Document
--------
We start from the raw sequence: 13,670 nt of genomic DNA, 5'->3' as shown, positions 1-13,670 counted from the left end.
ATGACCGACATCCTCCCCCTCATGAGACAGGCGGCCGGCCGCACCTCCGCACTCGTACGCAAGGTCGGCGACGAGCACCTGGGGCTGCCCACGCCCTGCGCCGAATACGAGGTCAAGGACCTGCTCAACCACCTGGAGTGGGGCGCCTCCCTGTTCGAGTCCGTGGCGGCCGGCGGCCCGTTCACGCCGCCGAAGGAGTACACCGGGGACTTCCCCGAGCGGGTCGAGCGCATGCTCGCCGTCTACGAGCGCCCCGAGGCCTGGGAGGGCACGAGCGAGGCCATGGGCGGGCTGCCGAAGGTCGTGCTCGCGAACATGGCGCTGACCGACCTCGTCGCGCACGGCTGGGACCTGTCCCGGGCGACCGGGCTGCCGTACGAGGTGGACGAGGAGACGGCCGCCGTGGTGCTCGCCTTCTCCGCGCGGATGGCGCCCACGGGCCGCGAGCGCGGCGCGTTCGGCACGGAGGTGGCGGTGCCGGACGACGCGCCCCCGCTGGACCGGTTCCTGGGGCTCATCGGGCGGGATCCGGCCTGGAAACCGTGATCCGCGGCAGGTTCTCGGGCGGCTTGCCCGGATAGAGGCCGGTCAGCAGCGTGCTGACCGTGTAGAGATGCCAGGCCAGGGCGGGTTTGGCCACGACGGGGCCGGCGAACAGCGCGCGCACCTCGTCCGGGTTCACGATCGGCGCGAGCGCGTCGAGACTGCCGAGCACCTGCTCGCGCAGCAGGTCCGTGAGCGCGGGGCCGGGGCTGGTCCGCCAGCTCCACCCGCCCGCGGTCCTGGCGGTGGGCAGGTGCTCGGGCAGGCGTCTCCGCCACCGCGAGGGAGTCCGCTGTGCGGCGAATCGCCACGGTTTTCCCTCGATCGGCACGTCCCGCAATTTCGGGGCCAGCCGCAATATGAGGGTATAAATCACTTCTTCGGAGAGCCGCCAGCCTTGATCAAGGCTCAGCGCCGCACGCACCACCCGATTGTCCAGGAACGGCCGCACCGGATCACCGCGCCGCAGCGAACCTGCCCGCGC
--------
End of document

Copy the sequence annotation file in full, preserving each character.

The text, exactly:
We start from the raw sequence: 13,670 nt of genomic DNA, 5'->3' as shown, positions 1-13,670 counted from the left end.
ATGACCGACATCCTCCCCCTCATGAGACAGGCGGCCGGCCGCACCTCCGCACTCGTACGCAAGGTCGGCGACGAGCACCTGGGGCTGCCCACGCCCTGCGCCGAATACGAGGTCAAGGACCTGCTCAACCACCTGGAGTGGGGCGCCTCCCTGTTCGAGTCCGTGGCGGCCGGCGGCCCGTTCACGCCGCCGAAGGAGTACACCGGGGACTTCCCCGAGCGGGTCGAGCGCATGCTCGCCGTCTACGAGCGCCCCGAGGCCTGGGAGGGCACGAGCGAGGCCATGGGCGGGCTGCCGAAGGTCGTGCTCGCGAACATGGCGCTGACCGACCTCGTCGCGCACGGCTGGGACCTGTCCCGGGCGACCGGGCTGCCGTACGAGGTGGACGAGGAGACGGCCGCCGTGGTGCTCGCCTTCTCCGCGCGGATGGCGCCCACGGGCCGCGAGCGCGGCGCGTTCGGCACGGAGGTGGCGGTGCCGGACGACGCGCCCCCGCTGGACCGGTTCCTGGGGCTCATCGGGCGGGATCCGGCCTGGAAACCGTGATCCGCGGCAGGTTCTCGGGCGGCTTGCCCGGATAGAGGCCGGTCAGCAGCGTGCTGACCGTGTAGAGATGCCAGGCCAGGGCGGGTTTGGCCACGACGGGGCCGGCGAACAGCGCGCGCACCTCGTCCGGGTTCACGATCGGCGCGAGCGCGTCGAGACTGCCGAGCACCTGCTCGCGCAGCAGGTCCGTGAGCGCGGGGCCGGGGCTGGTCCGCCAGCTCCACCCGCCCGCGGTCCTGGCGGTGGGCAGGTGCTCGGGCAGGCGTCTCCGCCACCGCGAGGGAGTCCGCTGTGCGGCGAATCGCCACGGTTTTCCCTCGATCGGCACGTCCCGCAATTTCGGGGCCAGCCGCAATATGAGGGTATAAATCACTTCTTCGGAGAGCCGCCAGCCTTGATCAAGGCTCAGCGCCGCACGCACCACCCGATTGTCCAGGAACGGCCGCACCGGATCACCGCGCCGCAGCGAACCTGCCCGCGC